History: September 2019 Archives

Rocket scientists mourn end of Redstone Arsenal's RSIC library, AL.com

"The Army is closing what its supporters say is one of the world's great rocket science libraries in Alabama next week, and veterans of America's space program are angry. ... The decision to close was made early this year and posted on the aerospace blog Spaceref. But it is not believed widely known in Huntsville, where more than a few rocket Phds did their doctoral research among the library's stacks. Unconfirmed reports have some current Army and NASA managers sending teams to the library to check out selected books and stack them in conference rooms and out-of-the-way places for saving. One project engineer posted in a group chat that RSIC "has been valuable to understand the basic equations of vibroacoustic modeling and see how others are using them. I don't think these techniques are taught in college. In my job, historical data is absolutely a necessity."

Announcement Regarding Redstone Scientific Information Center (RSIC) Transition to Virtual, SpaceRef

"The virtual RSIC will consist of online-only access to scientific and technical journals and ebooks, plus a repository for electronic versions of technical documents. The printed books and journals RSIC currently holds will be disposed of IAW applicable Army regulation; the printed technical documents (other than NASA documents) will be digitized and stored in the online document library. Access to online journal content should be available on 1 October; the electronic document repository will be brought online incrementally, with full availability by July 2021."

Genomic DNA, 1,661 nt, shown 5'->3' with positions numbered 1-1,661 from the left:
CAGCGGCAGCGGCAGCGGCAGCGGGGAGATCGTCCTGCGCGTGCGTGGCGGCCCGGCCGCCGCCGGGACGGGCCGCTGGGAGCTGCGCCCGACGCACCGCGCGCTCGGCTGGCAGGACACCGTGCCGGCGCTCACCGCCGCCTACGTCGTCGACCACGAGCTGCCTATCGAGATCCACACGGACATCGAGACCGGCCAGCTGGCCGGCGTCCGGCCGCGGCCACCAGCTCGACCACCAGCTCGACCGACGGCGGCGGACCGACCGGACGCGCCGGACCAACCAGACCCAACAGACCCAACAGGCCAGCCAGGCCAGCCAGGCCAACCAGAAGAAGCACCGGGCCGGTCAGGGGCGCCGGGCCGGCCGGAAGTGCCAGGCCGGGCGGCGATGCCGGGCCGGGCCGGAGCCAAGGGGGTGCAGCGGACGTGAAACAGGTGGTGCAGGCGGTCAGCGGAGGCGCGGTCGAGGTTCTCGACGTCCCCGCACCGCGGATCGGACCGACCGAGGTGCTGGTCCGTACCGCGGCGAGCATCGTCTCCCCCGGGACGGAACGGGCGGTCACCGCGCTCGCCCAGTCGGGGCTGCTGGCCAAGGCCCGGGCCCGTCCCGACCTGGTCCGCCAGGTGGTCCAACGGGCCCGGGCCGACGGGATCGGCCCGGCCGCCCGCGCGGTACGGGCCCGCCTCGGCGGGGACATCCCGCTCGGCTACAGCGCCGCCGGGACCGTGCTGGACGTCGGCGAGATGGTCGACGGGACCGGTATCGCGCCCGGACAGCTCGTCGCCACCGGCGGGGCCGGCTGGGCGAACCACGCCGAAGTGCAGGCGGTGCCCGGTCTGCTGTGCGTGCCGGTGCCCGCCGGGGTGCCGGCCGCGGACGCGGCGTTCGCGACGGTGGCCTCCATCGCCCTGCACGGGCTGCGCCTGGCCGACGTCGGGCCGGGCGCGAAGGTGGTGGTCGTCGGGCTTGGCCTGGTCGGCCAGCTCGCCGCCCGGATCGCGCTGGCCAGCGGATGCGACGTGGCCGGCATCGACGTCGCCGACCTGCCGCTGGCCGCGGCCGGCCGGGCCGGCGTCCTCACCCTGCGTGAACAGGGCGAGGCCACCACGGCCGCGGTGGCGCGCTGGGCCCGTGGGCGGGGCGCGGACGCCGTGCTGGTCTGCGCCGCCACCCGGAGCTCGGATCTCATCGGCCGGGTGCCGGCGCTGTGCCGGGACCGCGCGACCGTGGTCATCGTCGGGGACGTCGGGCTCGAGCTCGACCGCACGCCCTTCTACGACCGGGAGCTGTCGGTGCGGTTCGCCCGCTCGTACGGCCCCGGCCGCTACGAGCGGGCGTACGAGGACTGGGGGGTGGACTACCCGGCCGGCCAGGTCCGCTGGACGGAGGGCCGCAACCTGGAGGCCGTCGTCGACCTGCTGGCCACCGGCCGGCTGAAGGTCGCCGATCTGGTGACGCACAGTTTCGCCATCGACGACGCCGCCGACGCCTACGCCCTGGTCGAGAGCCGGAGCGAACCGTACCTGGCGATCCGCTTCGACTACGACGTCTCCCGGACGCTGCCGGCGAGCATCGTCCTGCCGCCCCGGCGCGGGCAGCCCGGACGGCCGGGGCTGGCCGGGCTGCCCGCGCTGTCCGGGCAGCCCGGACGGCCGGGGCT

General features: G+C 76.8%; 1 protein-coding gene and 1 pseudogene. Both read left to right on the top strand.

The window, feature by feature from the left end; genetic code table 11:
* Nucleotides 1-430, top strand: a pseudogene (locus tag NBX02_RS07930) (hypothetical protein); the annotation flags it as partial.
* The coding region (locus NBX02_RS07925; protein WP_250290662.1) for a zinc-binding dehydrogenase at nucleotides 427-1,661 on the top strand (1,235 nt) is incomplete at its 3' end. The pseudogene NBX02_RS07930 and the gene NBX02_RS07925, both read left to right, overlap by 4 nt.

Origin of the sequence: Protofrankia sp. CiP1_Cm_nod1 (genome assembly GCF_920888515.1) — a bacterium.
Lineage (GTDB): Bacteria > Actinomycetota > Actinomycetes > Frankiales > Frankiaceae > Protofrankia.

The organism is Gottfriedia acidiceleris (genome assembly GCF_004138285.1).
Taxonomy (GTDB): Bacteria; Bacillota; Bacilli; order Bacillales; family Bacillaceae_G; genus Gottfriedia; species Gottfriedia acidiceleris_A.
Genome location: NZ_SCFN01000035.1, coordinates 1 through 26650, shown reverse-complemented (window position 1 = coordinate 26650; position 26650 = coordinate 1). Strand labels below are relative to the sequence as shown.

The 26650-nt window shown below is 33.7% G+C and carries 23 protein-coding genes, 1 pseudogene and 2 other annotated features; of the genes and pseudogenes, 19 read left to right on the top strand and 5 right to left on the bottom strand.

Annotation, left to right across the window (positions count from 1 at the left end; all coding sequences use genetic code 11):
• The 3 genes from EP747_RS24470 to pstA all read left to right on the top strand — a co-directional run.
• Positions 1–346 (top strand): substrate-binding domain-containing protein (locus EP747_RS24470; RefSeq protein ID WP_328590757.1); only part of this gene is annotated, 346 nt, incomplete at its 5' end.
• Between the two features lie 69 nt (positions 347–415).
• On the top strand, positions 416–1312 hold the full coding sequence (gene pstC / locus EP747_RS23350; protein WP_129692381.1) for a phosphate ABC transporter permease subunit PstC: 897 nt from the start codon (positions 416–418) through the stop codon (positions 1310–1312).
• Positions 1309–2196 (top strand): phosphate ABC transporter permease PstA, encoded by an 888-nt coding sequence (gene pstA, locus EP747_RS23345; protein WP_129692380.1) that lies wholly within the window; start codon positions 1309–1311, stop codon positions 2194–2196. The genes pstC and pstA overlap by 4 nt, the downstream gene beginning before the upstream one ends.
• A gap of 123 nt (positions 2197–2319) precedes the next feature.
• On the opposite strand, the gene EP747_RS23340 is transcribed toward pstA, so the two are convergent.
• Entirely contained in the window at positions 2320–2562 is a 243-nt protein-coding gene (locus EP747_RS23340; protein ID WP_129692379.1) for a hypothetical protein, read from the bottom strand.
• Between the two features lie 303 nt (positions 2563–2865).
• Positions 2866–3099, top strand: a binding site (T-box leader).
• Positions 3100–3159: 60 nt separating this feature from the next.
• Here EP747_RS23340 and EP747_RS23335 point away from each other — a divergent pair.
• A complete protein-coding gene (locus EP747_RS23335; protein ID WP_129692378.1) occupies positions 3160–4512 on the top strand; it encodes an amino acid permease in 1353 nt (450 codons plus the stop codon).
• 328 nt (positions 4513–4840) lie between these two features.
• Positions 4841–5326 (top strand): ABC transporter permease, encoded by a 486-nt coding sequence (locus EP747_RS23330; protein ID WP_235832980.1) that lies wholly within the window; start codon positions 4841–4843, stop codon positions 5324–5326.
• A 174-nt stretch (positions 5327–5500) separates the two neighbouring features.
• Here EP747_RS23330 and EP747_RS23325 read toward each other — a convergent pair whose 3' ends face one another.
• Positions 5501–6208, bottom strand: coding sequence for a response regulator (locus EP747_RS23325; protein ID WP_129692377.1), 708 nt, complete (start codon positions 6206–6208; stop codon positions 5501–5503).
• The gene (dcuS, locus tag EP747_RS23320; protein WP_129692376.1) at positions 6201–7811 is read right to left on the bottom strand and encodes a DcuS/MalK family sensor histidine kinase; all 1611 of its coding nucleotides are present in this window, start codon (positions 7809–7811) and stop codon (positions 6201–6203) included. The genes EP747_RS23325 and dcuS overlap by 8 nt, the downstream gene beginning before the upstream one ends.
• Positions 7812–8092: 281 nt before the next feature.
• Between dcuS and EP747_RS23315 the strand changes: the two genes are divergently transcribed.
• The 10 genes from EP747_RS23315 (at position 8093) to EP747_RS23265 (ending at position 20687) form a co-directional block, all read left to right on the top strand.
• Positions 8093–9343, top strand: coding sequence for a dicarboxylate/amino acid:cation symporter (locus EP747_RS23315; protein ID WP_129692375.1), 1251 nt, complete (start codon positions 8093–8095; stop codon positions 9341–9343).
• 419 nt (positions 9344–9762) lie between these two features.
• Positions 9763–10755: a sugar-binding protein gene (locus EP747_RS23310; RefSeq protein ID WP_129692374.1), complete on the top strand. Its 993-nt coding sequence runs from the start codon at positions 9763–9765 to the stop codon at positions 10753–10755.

Keith's note: I guess its time for everyone in Huntsville who is concerned about this to go to the library with a hand truck and check out as many books as they can - and not return them. Strange how NASA provided the vast majority of the funds to build this library and the Army gets to shut it down.

Ohio senators propose renaming NASA site for Neil Armstrong, AP

"Ohio's U.S. senators want Congress to rename a NASA research facility in Ohio after astronaut Neil Armstrong. Republican Rob Portman and Democrat Sherrod Brown introduced legislation Thursday to honor the Ohio native by renaming the NASA Plum Brook Station in Sandusky. Portman says he raised the idea with Armstrong in 2012, a year before Armstrong's death. The senator says Armstrong, the first man to walk on the moon, wasn't comfortable with the attention it would bring. Portman says he has since spoken with NASA and Armstrong's family and they support renaming the facility."